State budget has street-level effects on Zebulon

amoody@newsobserver.comSeptember 16, 2013 

— Only one of the eight Zebulon-maintained streets said to be in the poorest condition will see any kind of attention this year.

The lull in roadway repair was triggered when the town board was forced to adopt its budget for the current year before the General Assembly decided to extend hold harmless funds. That meant the town had to assume it would be without about $400,000 in revenue, issued to municipalities that haven’t financially recovered from the legislature’s 1988 decision to repeal the inventory tax.

a result, Zebulon set aside $45,000 for street repairs this year instead of the normal $200,000, two-year allotment. A study in the spring showed about 10 percent of all town-maintained streets need to be repaved, but without enough funding to mill and overlay all eight concern areas, Zebulon Public Works Director Chris Ray was left to devise a Plan B.

“Because we didn’t have the funds, we’re taking a different approach and trying to use spot repair and crack sealing to extend the useful life of those streets,” Ray said. “It’s not as aesthetically pleasing, but it’s a means that can be successful to extend useful life.”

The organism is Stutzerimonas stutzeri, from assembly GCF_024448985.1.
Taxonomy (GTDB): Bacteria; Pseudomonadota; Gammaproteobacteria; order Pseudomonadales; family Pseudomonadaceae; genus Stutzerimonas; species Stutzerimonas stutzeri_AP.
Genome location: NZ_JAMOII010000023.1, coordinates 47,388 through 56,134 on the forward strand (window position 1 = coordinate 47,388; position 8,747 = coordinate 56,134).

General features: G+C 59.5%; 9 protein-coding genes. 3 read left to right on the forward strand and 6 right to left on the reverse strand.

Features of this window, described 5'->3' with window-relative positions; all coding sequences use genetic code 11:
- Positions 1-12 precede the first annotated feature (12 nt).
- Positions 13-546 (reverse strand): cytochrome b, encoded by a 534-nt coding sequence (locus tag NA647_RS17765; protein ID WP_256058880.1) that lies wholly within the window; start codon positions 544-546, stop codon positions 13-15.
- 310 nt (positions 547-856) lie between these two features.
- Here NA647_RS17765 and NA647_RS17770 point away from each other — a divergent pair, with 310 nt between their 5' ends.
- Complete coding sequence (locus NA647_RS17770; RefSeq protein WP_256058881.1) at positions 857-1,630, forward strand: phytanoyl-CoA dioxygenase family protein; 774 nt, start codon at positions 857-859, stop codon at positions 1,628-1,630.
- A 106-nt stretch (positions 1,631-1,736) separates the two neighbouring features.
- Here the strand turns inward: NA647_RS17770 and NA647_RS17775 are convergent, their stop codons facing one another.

The expected life of a freshly paved road is 20 years, Ray said. He expects the quick fixes will last up to five years.

Only part of one of the eight flagged roads – the 400 and 500 blocks of West Franklin Street – was pegged for even short-term repairs this year. The reason for that, Ray explained, is that it would not be cost effective to spend money repairing the other seven sections knowing they will need to be completely repaved before the useful life of any repairs runs out.

Repairs are being made, however, in other areas of town that can benefit from them.

“It’s putting a Band-Aid on a big wound,” Ray said of repairing streets that really need to be repaved. “(The roads) don’t get better. We’re hoping to repave next year.”

An annual street survey ranked each town-maintained road on a 100-point scale based on 10 criteria, including cracks, ruts, raveling and potholes. For years, the town has considered any street rated less than 80 to be in need of repaving.

The West Franklin stretch, which was recently repaired, was rated second-worst in town with a rating of 73.

The critical areas that will not see any repairs this year include the 500 block of North Poplar Street and the 400-900 blocks of North Wakefield Street, which tied for the worst rating at 68.

A 1,000-foot span of Cambridge Drive and the 100-300 blocks of North Poplar Street shared the third-worst rating of 75. All of Pitt (77) and Coventry (79) streets, and the 500-600 blocks of North Gill Street (79) round out the eight areas that are not up to par.

Asphalt repair and spot paving to the tune of $23,000 have already been completed. The remaining $22,000 will be spent on crack sealing in an effort to prevent water from reaching the stone base below the asphalt.

Moody: 919-829-4806

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